• Falls down a lot or has trouble with stairs
  • Drools or has very unclear speech
  • Can’t work simple toys (such as peg boards, simple puzzles, turning handle)
  • Doesn’t speak in sentences
  • Doesn’t understand simple instructions
  • Doesn’t play pretend or make-believe
  • Doesn’t want to play with other children or with toys
  • Doesn’t make eye contact
  • Loses skills he once had

Four Years:

What most children do at this age:

Social and Emotional
  • Enjoys doing new things
  • Plays “Mom” and “Dad”
  • Is more and more creative with make-believe play
  • Would rather play with other children than by himself
  • Cooperates with other children
  • Often can’t tell what’s real and what’s make-believe
  • Talks about what she likes and what she is interested in
Language/Communication
  • Knows some basic rules of grammar, such as correctly using “he” and “she”
  • Sings a song or says a poem from memory such as the “Itsy Bitsy Spider” or the “Wheels on the Bus”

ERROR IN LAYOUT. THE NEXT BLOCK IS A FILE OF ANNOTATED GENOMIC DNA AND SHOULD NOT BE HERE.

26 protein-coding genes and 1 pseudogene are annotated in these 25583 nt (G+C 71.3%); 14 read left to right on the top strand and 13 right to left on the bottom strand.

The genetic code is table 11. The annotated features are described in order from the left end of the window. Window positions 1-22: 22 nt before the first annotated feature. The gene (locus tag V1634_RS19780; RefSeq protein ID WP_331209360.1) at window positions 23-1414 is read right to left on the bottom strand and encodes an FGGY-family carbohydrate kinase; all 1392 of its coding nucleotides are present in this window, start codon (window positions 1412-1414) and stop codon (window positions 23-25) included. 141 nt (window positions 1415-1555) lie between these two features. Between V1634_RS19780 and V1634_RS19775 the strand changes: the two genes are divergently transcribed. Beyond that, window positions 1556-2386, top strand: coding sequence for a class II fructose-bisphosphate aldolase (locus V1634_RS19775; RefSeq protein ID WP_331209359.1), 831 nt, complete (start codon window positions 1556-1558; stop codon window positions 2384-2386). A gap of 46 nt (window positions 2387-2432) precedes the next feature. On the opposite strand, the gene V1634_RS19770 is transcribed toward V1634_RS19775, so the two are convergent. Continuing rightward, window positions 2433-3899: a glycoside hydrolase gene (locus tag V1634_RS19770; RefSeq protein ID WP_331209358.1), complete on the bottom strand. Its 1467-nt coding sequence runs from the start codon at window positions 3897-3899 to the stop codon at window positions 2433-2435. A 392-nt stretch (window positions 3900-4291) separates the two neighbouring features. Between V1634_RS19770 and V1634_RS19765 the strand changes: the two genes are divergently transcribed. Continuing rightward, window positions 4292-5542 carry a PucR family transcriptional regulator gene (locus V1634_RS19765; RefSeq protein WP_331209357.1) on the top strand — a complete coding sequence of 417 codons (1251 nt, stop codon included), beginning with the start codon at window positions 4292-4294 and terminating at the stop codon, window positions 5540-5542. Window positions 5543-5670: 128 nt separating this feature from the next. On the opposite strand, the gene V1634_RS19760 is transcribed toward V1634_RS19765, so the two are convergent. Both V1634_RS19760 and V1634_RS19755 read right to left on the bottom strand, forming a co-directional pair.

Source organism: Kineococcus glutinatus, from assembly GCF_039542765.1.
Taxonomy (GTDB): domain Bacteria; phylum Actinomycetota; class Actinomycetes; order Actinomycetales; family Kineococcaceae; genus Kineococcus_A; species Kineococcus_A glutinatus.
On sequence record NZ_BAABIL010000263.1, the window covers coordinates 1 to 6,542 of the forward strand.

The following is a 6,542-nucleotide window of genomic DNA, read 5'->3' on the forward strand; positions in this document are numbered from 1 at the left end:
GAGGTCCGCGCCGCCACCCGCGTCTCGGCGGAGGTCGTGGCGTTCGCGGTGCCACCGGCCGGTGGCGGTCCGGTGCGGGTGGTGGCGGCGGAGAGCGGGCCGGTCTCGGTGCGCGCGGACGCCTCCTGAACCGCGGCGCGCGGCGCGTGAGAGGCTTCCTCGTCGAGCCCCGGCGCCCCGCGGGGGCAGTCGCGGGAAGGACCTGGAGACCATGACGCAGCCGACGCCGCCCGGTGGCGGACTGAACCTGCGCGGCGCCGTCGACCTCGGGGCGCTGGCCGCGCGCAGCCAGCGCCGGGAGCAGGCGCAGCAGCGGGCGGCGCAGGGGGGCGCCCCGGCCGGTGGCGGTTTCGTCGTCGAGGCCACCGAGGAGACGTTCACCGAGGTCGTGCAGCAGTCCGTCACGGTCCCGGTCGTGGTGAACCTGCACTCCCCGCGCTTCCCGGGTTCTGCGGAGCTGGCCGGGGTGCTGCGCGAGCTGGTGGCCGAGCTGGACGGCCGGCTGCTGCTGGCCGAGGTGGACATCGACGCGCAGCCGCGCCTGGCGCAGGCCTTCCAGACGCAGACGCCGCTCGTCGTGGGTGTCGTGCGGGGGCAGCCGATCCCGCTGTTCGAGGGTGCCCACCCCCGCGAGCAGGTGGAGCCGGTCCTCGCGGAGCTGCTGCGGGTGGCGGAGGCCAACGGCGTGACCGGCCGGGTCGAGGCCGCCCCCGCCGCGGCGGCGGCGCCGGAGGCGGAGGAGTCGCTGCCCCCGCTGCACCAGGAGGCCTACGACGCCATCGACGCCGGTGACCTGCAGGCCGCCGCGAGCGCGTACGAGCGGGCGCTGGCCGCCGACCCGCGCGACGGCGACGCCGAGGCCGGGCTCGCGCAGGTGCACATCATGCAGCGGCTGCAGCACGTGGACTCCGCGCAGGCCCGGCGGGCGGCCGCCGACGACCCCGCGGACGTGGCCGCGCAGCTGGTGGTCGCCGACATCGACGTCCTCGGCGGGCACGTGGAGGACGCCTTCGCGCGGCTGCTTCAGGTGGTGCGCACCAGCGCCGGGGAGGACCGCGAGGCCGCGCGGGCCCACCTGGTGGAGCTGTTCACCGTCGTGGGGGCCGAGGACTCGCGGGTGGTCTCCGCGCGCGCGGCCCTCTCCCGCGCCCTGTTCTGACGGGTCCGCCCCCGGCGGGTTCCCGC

• Tells stories
  • Can say first and last name
Cognitive (learning, thinking, problem-solving)
  • Names some colors and some numbers
  • Understands the idea of counting
  • Starts to understand time
  • Remembers parts of a story
  • Understands the idea of “same” and “different”
  • Draws a person with 2 to 4 body parts
  • Uses scissors
  • Starts to copy some capital letters
  • Plays board or card games
  • Tells you what he thinks is going to happen next in a book
Movement/Physical Development
  • Hops and stands on one foot up to 2 seconds
  • Catches a bounced ball most of the time
  • Pours, cuts with supervision, and mashes own food
Act early by talking to your child’s doctor if your child:
  • Can’t jump in place
  • Has trouble scribbling
  • Shows no interest in interactive games or make-believe
  • Ignores other children or doesn’t respond to people outside the family
  • Resists dressing, sleeping, and using the toilet
  • Can’t retell a favorite story
  • Doesn’t follow 3-part commands
  • Doesn’t understand “same” and “different”
  • Doesn’t use “me” and “you” correctly
  • Speaks unclearly
  • Loses skills he once had

Five Years:

What most children do at this age:

Social and Emotional
  • Wants to please friends